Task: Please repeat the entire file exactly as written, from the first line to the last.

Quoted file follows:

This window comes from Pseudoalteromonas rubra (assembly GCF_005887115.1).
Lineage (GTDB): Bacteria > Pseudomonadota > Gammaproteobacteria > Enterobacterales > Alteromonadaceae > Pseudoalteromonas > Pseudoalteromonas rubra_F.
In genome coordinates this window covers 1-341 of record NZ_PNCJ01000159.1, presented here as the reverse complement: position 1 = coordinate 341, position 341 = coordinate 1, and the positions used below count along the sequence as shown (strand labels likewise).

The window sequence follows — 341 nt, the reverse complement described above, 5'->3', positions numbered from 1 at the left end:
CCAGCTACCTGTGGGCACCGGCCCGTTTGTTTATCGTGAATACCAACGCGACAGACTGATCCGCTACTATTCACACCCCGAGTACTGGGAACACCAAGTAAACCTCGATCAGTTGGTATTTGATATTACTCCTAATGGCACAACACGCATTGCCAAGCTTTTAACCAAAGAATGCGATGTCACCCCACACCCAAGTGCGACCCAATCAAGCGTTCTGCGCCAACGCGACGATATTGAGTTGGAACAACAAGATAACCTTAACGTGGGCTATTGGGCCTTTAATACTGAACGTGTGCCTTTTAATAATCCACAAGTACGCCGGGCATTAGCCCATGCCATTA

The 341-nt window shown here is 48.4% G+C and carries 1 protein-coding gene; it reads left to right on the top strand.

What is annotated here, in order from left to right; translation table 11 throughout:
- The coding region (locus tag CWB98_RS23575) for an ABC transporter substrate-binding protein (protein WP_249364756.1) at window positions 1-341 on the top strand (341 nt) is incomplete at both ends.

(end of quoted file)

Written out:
This window comes from Pseudoalteromonas rubra (assembly GCF_005887115.1).
Lineage (GTDB): Bacteria > Pseudomonadota > Gammaproteobacteria > Enterobacterales > Alteromonadaceae > Pseudoalteromonas > Pseudoalteromonas rubra_F.
In genome coordinates this window covers 1-341 of record NZ_PNCJ01000159.1, presented here as the reverse complement: position 1 = coordinate 341, position 341 = coordinate 1, and the positions used below count along the sequence as shown (strand labels likewise).

The window sequence follows — 341 nt, the reverse complement described above, 5'->3', positions numbered from 1 at the left end:
CCAGCTACCTGTGGGCACCGGCCCGTTTGTTTATCGTGAATACCAACGCGACAGACTGATCCGCTACTATTCACACCCCGAGTACTGGGAACACCAAGTAAACCTCGATCAGTTGGTATTTGATATTACTCCTAATGGCACAACACGCATTGCCAAGCTTTTAACCAAAGAATGCGATGTCACCCCACACCCAAGTGCGACCCAATCAAGCGTTCTGCGCCAACGCGACGATATTGAGTTGGAACAACAAGATAACCTTAACGTGGGCTATTGGGCCTTTAATACTGAACGTGTGCCTTTTAATAATCCACAAGTACGCCGGGCATTAGCCCATGCCATTA

The 341-nt window shown here is 48.4% G+C and carries 1 protein-coding gene; it reads left to right on the top strand.

What is annotated here, in order from left to right; translation table 11 throughout:
- The coding region (locus tag CWB98_RS23575) for an ABC transporter substrate-binding protein (protein WP_249364756.1) at window positions 1-341 on the top strand (341 nt) is incomplete at both ends.